First-time-right to speed up innovation in B2B, a recent discussion with a CEO

CEO: What do you do in Vendbridge?

V: We do something very simple: We observe and talk to your customers to find out what they try to achieve. Once we understand their pain points on this way, we work with your people. Together we create strategies and find new ideas to address those pain points. That’s our approach to help you to develop successful innovations.

CEO: We talk to customers all the time and this for years.

V: It’s true, your sales people and you meet customers everyday. You try to sell your products, which means you focus on your solutions. You look at selling arguments for your products, decision making dynamics at the customer side, price concerns, customer service issues, etc. These are very important factors for selling successfully, but not very helpful for innovation.

CEO: What is the difference?

V: We have a different perspective. We don’t focus on solutions, but at what your customers try to achieve in the context of their personal life or their work. And especially where they fail to achieve what they desire or dream off. If you know this more precisely, your organization will target innovation directly at areas where customers see an added value. Right from the start, first time right.

CEO: And what is it good for?

V: You can speed up the time to market for your new products.

CEO: How do you mean? You add an additional step in the process, and this should speed up instead of slowing down?

V: This will eliminate many iteration cycles later on. Think of all the meetings between R&D and Sales to decide which new features should be developed. Think of the strategy meetings to decide which markets to target with what kind of products.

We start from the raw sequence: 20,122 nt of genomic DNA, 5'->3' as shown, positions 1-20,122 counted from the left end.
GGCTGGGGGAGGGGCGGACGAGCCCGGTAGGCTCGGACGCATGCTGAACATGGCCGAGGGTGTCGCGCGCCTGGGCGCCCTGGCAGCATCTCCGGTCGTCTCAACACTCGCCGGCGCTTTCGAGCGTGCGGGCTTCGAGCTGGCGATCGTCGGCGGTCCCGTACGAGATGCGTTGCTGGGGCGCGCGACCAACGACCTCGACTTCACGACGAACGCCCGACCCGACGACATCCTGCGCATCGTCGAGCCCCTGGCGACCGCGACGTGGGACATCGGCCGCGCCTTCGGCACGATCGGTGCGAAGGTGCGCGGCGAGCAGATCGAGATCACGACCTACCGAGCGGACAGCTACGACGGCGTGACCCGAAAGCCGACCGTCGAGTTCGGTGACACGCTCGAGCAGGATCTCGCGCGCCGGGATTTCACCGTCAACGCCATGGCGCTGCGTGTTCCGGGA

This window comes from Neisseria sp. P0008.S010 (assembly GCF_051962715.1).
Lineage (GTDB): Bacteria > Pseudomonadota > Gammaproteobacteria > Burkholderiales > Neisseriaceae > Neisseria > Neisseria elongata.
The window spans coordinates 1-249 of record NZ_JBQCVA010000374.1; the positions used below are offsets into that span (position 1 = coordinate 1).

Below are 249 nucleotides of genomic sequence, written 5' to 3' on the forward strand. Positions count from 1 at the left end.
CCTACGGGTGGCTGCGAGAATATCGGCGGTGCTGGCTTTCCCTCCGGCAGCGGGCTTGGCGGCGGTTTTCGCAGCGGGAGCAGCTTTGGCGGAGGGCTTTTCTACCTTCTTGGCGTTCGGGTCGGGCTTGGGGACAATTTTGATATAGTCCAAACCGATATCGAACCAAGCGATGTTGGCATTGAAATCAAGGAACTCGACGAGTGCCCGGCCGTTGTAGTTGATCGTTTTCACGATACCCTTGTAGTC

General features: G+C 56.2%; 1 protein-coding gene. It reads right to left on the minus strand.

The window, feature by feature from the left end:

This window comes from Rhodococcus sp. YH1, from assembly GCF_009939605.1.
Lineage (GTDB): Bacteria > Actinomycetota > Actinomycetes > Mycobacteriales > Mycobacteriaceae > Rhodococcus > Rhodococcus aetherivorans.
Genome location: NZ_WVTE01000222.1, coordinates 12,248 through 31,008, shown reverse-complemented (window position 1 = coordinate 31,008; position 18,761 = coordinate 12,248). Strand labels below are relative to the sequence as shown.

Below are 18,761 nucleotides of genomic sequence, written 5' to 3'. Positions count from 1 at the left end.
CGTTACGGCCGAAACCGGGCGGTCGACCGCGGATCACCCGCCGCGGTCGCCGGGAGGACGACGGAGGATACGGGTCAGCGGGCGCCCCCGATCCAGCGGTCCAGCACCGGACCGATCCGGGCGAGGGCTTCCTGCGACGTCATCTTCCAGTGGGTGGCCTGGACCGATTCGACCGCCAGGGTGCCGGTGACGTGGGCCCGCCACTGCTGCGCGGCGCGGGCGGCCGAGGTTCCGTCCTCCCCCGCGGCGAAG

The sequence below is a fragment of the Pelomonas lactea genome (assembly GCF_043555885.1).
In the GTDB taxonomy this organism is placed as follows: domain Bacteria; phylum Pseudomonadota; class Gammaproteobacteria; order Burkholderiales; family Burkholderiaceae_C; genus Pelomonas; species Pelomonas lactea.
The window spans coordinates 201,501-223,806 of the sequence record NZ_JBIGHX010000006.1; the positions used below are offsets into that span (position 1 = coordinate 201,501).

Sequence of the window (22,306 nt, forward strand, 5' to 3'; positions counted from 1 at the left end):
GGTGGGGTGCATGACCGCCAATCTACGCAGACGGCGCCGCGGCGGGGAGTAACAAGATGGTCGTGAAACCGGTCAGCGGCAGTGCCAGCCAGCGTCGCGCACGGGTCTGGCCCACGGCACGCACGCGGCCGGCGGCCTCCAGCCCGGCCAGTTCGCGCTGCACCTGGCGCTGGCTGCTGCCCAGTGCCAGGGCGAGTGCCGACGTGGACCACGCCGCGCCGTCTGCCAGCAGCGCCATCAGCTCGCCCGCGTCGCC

CEO: I see. But we have a very technical product. With many people involved on the client side. How do you manage this?

V: Key is to identify the largest influencers in the decision process first. This could be in your case for example the production managers and the production line operators. Each group is engaged in dozens of activities in relation to your product and tries to achieve many different purposed. For example, production managers «plan workforce» or «report downtimes». They try to achieve «as little downtime as possible» or «spend as little time as possible to train new operators» . We systematically map these activities and the desired achievements by observing and talking to the involved parties. In practice, 80-120 criteria are put in a logical hierarchy. Then we let them rank by a representative number of influencers. Once you know what is important, you can align your ideas with the opportunities you now have uncovered. And you can evaluate existing projects in order to strengthen or to drop them.

CEO: First-time-right instead of unfocused trial and error. Probably it’s a mix of both.

V: Yes, experimentation with solution ideas is still very important. But striving to be right first time gives you clear advantages.


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